Dottore in Lettere, U. Rome, 1935; diploma di Perfezionamento, 1937; LL.D., U. Cassino, Italy, 1989.
- Professional Experience:
Instr. Greek & Latin, Harvard, 1941; asst. prof., 1942-47; assoc. prof. 1947-53; prof. 1953-73; Pope Prof. Latin Lang. & Lit., 1973-82; with excavation at Ostia, Italy, 1938-39; Member, Institute for Advanced Study, Princeton, 1953-54; prof.-in-charge, School of Classical Studies, AAR, 1957-59; member, board of Syndics, Harvard University Press, 1961-65; trustee, Loeb Classical Library, 1964-73; Senior Fellow, Society of Fellows, Harvard, 1964-79; Fulbright Award, Italy, 1950-51; Guggenheim, Fellow, 1950-51; fellow, NEH, 1976-77; Fellow, American Academy of Arts and Sciences; Fellow, Medieval Academy (President of Fellows, 1990-93); director, APA, 1959-64; 1966-70; vice president, 1966-68; president, 1968-69; member, American Philosophical Society.
Between 1930 and 1933, Herbert Bloch completed seven semesters at the University of Berlin. Among his teachers were Werner Jaeger, later to be his colleague at Harvard, and the art-historian Gerhardt Rodenwaldt (1886-1945), to whose humanity and brilliant teaching he was later to pay high tribute. Another of his admired teachers was the medievalist Erich Caspar (1879-1935), who seems to have inspired Bloch with an abiding interest in medieval literature and archaeology, and especially in the forgeries of Peter the Deacon, the rogue librarian of Monte Cassino. In 1933, foreseeing the consequences of the National Socialists’ rise to power, Bloch moved to Rome, where he enrolled in La Sapienza, and, having quickly acquired fluent Italian, received his doctorate in 1935 on the religious policy of Commodus, under the direction of Arnaldo Momigliano. His tesi di perfezionamento, published in three long articles between 1936 and 1938 and later as a book, was a path-breaking study of the brick stamps of ancient Rome. This also involved exploring the brick-stamps of Ostia, and led to his appointment as one of the excavation team directed by Guido Calza (1888-1946). Though his participation was cut short by his departure for the US, he continued to be involved in publishing the results after World War II. In January, 1939, rising anti-Semitism in Italy led Bloch to emigrate to the US, where he was to remain stateless until after the war. He was accepted into the first class of Fellows of the newly founded Center for Byzantine Studies at Dumbarton Oaks for the year 1940-41, but John H. Finley, Jr., acting Chair of the Department of the Classics at Harvard, asked Bloch to stand in for a senior colleague who had fallen ill, and he delayed his Fellowship until 1941-42. After his return from Washington he continued to teach at Harvard until his retirement in 1982. While at Harvard he taught mainly Latin literature and epigraphy, and directed dissertations in Greek and Latin prose literature (Ctesias, Nepos, Plutarch) as well as in Italian archaeology and medieval studies. In later years his interests turned more and more to the Middle Ages, and his magnum opus, Monte Cassino in the Middle Ages, was published in 1986. His last major work, published as late as 1998, was an edition in over three hundred pages of the “Atina dossier,” a group of works that Peter the Deacon wrote to glorify the city of Atina. In some ways Bloch’s medieval interests led him away from what might have been major contributions to classical studies. His interest in Greek historiography made him the natural successor to Felix Jacoby (1876-1959) as editor of the Fragmente der Griechischen Historiker, but he passed the project on to others. Similarly, his brilliant work on the lost Histories of the Roman historian Sallust might have led him to replace the antiquated (1891-93) edition of Bertold Maurenbrecher (1868-1943), but this project too was abandoned. Despite his strongly left-leaning politics, Bloch had a slight otherworldliness (on one occasion, not realizing that clocks had been moved forward for summertime, he arrived at one of his seminars an hour late). This quality, however endearing, did not make him suitable for administration, and he never served as departmental chair at Harvard, despite his decades as a member. His tenure as Executive Trustee of the Loeb Classical Library was not a success. An essay on the Library’s history (G. H. R. Horsley, Buried History 47 (2011) 35-58) says that “by 1973 [the year of Bloch’s retirement from the position] the series was in dire straits, at risk of being closed by HUP.” In manner, Bloch retained an old-fashioned courtesy and a restraint indefinably bordering on sadness, perhaps caused by his early memories of deprivation in World War I Berlin, his forced departure from his native Germany and from Italy, and the loss of his parents in wartime Berlin and of his younger brother at Auschwitz. Because of his wide interests, he never pretended to “own” a subject, and as a supervisor he always allowed his students to pursue their own paths, guiding them with gentle and unfailing interest. Bloch belongs to that great group of European émigrés through whom the turbulence of twentieth-century Europe gave a new impulse to English-speaking scholarship.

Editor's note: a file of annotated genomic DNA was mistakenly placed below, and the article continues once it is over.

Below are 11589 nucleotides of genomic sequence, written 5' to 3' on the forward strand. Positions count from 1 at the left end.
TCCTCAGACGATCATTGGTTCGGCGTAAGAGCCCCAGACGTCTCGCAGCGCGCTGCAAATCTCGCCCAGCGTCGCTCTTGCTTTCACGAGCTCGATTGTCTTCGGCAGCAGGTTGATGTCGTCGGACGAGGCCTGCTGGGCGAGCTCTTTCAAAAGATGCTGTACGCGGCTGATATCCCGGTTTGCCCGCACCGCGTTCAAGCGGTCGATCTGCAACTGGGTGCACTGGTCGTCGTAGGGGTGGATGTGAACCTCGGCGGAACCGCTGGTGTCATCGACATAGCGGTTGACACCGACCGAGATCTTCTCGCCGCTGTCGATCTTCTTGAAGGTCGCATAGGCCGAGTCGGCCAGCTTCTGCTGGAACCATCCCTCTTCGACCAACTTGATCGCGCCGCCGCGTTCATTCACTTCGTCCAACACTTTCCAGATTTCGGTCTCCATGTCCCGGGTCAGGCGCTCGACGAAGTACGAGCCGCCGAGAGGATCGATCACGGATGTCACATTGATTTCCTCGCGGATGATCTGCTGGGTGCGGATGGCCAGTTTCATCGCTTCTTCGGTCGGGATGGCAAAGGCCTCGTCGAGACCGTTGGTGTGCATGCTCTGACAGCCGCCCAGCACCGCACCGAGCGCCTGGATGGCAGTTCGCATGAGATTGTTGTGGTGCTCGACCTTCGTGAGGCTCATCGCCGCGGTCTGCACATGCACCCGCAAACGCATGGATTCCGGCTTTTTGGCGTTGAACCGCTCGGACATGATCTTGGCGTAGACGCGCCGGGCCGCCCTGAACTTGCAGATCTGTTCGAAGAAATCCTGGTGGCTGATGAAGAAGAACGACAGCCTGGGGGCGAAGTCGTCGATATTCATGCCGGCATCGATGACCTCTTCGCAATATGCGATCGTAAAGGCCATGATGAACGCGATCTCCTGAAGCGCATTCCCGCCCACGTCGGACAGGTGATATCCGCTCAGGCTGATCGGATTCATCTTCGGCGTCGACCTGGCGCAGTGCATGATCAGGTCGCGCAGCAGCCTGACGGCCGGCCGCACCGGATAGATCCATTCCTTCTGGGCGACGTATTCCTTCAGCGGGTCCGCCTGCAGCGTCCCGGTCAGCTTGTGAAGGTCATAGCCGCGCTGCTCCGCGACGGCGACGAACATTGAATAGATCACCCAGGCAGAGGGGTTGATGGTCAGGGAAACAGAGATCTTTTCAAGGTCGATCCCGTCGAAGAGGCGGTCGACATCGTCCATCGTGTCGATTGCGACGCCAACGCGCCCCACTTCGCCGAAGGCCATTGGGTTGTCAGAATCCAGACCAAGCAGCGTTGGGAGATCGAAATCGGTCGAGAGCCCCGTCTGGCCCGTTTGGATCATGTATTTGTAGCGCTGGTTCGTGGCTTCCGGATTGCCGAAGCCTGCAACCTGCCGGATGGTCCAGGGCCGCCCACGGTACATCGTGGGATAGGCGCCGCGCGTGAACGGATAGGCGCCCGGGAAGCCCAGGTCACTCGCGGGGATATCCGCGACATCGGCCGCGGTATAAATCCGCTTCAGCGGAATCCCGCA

Jan P. Ziolkowski, APA Newsletter (October 2006) 22-4; WhAm 59 (2005) 422.
- Author: Christopher P. Jones